September 2019 marks the launch of a joint national campaign by digitalswitzerland and the Union Patronale Suisse on lifelong learning. The initiative aims to raise awareness in Switzerland about the need to learn for life to be skilled for life. The International Labour Organization (ILO), in its 100th year, states that “Lifelong learning encompasses formal and informal learning from early childhood and basic education through to adult learning. Governments, workers and employers, as well as educational institutions, have complementary responsibilities in building an effective and appropriately financed lifelong learning ecosystem.”
Switzerland prides itself on high value-added products and services– made possible thanks to the country’s highly educated population. Switzerland’s public expenditure on education was some CHF 37 billion in 2018, a billion more than in 2014. Switzerland is the sixth most literate country in the world, just after the Nordic countries. Swiss people benefit from a uniquely flexible education system that allows participants to move between different educational levels or structures.
For Swiss people participating in further training, no expenses were incurred by participants for 60% of continuing training (without on-the-job training), either because the course was free of charge or because costs were borne by someone else (e. g. employer, government, etc.). 6% of training courses cost less than or equal to CHF 100, 16% between CHF 101 and 500, 8% between CHF 501 and 1000, and 9% of the training courses cost more than 1,000 francs per participant.
Lifelong learning and learning to learn is instilled even before school, and reinforced during each child’s school education and afterwards during academic studies or apprenticeships. Maintaining school and university systems that are forward-looking and adapt to the times, while keeping standards high, is a role shared by government, local authorities and teaching professionals.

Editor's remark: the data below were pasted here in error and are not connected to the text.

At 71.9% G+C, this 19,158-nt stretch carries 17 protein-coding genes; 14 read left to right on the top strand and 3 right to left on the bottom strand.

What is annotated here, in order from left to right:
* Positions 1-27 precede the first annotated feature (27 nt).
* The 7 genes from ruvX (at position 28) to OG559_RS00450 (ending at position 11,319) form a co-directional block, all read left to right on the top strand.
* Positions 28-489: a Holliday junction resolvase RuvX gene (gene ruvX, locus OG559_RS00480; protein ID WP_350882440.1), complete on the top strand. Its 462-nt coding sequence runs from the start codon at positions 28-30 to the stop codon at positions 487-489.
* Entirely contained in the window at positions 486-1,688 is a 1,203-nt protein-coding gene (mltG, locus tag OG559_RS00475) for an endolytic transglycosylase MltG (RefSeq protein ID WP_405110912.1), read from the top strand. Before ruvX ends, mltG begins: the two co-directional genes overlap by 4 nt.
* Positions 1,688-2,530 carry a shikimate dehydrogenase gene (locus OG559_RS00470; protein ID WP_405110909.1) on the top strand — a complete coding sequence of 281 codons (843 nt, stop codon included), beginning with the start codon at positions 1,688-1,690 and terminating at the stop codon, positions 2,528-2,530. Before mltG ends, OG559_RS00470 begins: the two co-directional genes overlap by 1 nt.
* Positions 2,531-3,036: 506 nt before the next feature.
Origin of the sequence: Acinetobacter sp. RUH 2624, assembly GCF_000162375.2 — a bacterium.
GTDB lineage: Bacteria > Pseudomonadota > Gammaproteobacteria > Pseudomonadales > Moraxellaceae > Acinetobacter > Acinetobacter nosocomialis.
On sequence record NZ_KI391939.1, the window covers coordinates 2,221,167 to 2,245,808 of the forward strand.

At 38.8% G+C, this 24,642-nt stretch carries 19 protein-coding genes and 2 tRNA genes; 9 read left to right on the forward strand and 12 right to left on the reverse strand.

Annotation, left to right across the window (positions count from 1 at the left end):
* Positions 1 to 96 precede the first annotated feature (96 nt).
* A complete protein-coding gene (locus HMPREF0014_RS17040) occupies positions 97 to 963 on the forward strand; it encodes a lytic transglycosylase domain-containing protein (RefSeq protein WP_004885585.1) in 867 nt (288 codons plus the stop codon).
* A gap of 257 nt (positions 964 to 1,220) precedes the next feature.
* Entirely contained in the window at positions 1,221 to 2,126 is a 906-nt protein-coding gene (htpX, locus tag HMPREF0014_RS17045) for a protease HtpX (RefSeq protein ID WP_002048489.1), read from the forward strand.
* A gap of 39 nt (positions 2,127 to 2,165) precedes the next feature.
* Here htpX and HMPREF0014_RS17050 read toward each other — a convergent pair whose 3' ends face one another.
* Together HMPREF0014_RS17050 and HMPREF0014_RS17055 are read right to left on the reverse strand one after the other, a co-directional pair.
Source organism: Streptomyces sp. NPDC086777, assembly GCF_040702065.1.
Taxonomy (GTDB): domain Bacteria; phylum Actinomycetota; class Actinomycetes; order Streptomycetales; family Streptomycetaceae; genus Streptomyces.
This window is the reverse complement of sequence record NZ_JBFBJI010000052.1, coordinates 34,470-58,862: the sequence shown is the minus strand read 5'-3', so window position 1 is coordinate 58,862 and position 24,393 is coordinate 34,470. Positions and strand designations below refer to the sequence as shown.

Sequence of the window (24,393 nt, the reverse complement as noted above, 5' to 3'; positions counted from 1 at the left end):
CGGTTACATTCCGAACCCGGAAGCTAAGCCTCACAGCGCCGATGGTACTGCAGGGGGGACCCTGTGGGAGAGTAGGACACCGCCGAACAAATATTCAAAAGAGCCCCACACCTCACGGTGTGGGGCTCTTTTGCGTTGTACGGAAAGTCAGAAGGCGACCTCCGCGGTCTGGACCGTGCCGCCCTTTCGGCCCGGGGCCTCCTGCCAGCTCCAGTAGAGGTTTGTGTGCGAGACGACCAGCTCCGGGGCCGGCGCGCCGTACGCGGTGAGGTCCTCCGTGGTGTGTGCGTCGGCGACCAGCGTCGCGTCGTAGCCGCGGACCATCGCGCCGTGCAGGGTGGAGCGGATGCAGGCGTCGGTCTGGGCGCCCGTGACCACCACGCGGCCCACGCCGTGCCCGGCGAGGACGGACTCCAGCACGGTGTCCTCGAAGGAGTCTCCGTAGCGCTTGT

In 2016, 62% of the permanent resident population of Switzerland aged 15 to 75 years reported having carried out at least one continuous training activity during the last twelve months (non-formal training). The range of topics varied widely, but popular areas were “economy, labour” (24%), “science, technology” (18%) and “health” (14%).
But what happens once formal education is completed? Embracing learning a lifetime long only works with all stakeholders on board.
As a 2018 Mercer study stated, “As organisations rethink their business models- redesigning work to harness the power of technology and adjust to a fast-changing world- it’s clear they can’t succeed without making people a priority.” At a global level, the company identified two major trends: upskilling digital competence and increasing access to online learning. The recommendation is therefore to “embrace exponential learning by creating a virtuous cycle between skill needs, learning access and hands-on development experiences”. As the world of work changes, businesses must adapt to increasing demands by employees for meaning, flexibility, adaptability and incentives that go beyond simple salary hikes or promotions.
In order to upskill and reskill the population, or simply to keep citizens abreast of technological developments, all teaching institutions, whether public or private, need to pull towards the common goal of lifelong learning. Organisations such as the University of the Third Age (U3 Suisse), the SVEB/FSEA for working adults, and private evening schools like Klubschule Migros or IFAGE all have a role to play in offering relevant courses that empower people to learn for life.
Give a man a fish, and you feed him for a day. Teach a man to fish, and you feed him for a lifetime. This much-quoted Chinese proverb still holds true today. It is up to each player in the economy to take up the challenge and learn to fish!